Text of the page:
Finite element modeling of soft tissues: Material models, tissue interaction and challenges

Maren Freutel, Hendrik Schmidt, Lutz Dürselen, Anita Ignatius, Fabio Galbusera

Research output: Contribution to journalArticlepeer-review


Background Musculoskeletal soft tissues, such as articular cartilage, ligaments, knee meniscus and intervertebral disk, have a complex structure, which provides elasticity and capability to support and distribute the body loads. Soft tissues describe an inhomogeneous and multiphasic structure, and exhibit a nonlinear, time-dependent behavior. Their mechanical response is governed by a substance composed of protein fiber-rich and proteoglycan-rich extracellular matrix and interstitial fluid. Protein fibers (e.g. collagen) give the tissue direction dependent stiffness and strength. To investigate these complex biological systems, the use of mathematical tools is well established, alone or in combination with experimental in vitro and in vivo tests. However, the development of these models poses many challenges due to the complex structure and mechanical response of soft tissues. Methods Non-systematic literature review. Findings This paper provides a summary of different modeling strategies with associated material properties, contact interactions between articulating tissues, validation and sensitivity of soft tissues with special focus on knee joint soft tissues and intervertebral disk. Furthermore, it reviews and discusses some salient clinical findings of reported finite element simulations. Interpretation Model studies extensively contributed to the understanding of functional biomechanics of soft tissues. Models can be effectively used to elucidate clinically relevant questions. However, users should be aware of the complexity of such tissues and of the capabilities and limitations of these approaches to adequately simulate a specific in vivo or in vitro phenomenon.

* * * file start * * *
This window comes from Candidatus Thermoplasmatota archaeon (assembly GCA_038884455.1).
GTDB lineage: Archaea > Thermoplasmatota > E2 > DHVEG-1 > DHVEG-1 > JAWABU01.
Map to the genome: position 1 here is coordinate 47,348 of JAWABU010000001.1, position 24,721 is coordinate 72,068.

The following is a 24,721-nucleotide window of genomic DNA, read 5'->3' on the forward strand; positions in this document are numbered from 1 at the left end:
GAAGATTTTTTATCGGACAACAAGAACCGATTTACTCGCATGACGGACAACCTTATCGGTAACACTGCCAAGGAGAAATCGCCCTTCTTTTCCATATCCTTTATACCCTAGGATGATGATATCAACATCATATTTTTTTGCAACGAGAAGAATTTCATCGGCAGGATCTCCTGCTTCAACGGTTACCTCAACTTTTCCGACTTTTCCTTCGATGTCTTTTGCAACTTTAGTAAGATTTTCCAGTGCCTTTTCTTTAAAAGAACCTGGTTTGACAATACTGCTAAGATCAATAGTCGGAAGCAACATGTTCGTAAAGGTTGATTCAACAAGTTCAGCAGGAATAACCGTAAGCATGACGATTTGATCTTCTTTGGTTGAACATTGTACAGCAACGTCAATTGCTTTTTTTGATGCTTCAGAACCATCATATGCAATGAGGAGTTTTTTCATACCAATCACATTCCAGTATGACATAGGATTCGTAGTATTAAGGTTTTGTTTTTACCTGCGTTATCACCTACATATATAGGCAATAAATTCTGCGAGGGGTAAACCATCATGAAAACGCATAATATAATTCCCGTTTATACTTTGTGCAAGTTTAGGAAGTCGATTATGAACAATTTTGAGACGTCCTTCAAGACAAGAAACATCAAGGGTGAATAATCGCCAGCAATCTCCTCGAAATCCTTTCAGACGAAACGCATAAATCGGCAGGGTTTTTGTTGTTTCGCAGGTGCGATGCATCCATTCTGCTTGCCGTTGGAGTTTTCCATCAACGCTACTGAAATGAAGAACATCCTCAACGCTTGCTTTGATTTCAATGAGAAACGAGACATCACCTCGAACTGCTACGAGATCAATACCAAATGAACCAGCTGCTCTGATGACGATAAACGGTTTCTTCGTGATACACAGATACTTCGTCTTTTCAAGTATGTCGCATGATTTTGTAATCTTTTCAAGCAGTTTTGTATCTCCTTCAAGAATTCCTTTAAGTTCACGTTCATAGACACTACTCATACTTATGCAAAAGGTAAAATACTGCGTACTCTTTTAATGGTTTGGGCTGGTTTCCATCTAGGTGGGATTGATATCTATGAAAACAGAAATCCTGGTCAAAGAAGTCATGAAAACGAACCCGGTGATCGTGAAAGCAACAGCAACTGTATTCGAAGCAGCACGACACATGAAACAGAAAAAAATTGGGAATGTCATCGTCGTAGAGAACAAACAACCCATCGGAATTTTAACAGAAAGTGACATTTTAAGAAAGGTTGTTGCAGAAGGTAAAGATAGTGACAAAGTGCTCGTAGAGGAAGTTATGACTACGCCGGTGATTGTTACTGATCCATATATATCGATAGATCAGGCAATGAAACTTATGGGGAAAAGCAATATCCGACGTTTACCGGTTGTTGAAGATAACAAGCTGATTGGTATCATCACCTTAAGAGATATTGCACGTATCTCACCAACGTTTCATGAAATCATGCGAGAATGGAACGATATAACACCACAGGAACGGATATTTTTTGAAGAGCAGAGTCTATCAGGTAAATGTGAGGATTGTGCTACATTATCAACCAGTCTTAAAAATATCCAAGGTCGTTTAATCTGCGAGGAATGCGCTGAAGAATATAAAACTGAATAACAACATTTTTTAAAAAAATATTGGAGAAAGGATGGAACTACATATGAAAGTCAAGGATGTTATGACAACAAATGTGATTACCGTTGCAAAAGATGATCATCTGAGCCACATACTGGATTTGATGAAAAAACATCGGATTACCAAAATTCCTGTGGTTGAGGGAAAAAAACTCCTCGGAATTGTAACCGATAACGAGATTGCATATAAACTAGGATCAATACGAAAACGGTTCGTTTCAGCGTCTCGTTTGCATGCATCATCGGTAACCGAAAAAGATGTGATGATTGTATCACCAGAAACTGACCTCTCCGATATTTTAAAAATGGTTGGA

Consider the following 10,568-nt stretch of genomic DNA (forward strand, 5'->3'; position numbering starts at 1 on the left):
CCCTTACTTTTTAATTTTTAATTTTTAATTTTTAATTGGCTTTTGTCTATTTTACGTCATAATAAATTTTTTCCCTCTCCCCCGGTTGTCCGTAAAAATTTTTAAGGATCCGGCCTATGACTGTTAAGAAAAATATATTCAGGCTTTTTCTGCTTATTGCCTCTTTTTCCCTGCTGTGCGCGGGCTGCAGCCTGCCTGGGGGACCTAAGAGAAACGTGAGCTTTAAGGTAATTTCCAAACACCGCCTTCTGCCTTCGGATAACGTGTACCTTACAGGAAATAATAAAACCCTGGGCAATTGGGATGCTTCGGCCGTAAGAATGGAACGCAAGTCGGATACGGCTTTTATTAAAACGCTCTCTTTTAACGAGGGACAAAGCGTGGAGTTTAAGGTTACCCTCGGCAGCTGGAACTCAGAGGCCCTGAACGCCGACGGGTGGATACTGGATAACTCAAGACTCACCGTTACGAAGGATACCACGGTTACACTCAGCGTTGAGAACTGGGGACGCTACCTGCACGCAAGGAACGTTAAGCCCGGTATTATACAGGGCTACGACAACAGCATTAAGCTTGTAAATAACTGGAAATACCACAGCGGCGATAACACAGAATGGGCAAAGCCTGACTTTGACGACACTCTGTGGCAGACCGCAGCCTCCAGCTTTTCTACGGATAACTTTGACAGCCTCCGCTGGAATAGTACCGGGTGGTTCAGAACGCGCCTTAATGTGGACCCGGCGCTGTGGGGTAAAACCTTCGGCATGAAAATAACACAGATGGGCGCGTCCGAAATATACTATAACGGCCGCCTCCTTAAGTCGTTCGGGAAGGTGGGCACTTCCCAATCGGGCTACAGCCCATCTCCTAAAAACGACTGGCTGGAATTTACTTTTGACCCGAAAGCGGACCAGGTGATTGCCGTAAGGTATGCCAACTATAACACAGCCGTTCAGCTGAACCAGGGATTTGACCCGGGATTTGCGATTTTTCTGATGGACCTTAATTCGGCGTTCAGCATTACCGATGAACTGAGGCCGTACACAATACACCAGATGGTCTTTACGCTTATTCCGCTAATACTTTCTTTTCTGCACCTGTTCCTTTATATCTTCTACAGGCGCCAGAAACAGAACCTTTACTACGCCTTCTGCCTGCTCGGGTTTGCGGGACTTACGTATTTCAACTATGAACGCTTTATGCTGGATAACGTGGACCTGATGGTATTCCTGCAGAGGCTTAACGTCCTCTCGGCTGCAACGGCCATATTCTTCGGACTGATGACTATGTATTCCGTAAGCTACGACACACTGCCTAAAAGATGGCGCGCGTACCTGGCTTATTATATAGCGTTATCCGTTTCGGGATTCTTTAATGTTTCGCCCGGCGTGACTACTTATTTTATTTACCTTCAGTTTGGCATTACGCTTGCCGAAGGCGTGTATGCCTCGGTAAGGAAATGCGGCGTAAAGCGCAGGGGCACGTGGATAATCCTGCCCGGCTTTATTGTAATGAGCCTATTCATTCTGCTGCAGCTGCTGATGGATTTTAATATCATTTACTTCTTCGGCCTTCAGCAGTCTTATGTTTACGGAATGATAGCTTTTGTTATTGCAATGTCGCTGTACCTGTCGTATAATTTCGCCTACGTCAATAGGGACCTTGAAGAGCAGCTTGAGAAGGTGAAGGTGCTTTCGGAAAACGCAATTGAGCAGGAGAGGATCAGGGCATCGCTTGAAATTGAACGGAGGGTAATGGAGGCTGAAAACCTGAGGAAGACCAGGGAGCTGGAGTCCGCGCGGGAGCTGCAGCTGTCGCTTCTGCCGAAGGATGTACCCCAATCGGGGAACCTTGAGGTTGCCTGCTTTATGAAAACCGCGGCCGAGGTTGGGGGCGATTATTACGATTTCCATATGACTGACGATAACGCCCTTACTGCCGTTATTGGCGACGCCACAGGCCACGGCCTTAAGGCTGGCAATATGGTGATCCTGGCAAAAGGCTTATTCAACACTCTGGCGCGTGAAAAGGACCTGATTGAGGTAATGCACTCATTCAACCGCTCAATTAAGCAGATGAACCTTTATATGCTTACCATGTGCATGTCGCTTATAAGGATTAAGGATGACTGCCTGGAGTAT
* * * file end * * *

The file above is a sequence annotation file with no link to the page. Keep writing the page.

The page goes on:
Original languageEnglish
Pages (from-to)363-372
Number of pages10
JournalClinical Biomechanics
Issue number4
Publication statusPublished - 2014


  • Anisotropy
  • Biomechanics
  • Cartilage
  • Finite element
  • Intervertebral disk
  • Material formulations
  • Meniscus
  • Soft tissue

ASJC Scopus subject areas

  • Orthopedics and Sports Medicine
  • Biophysics


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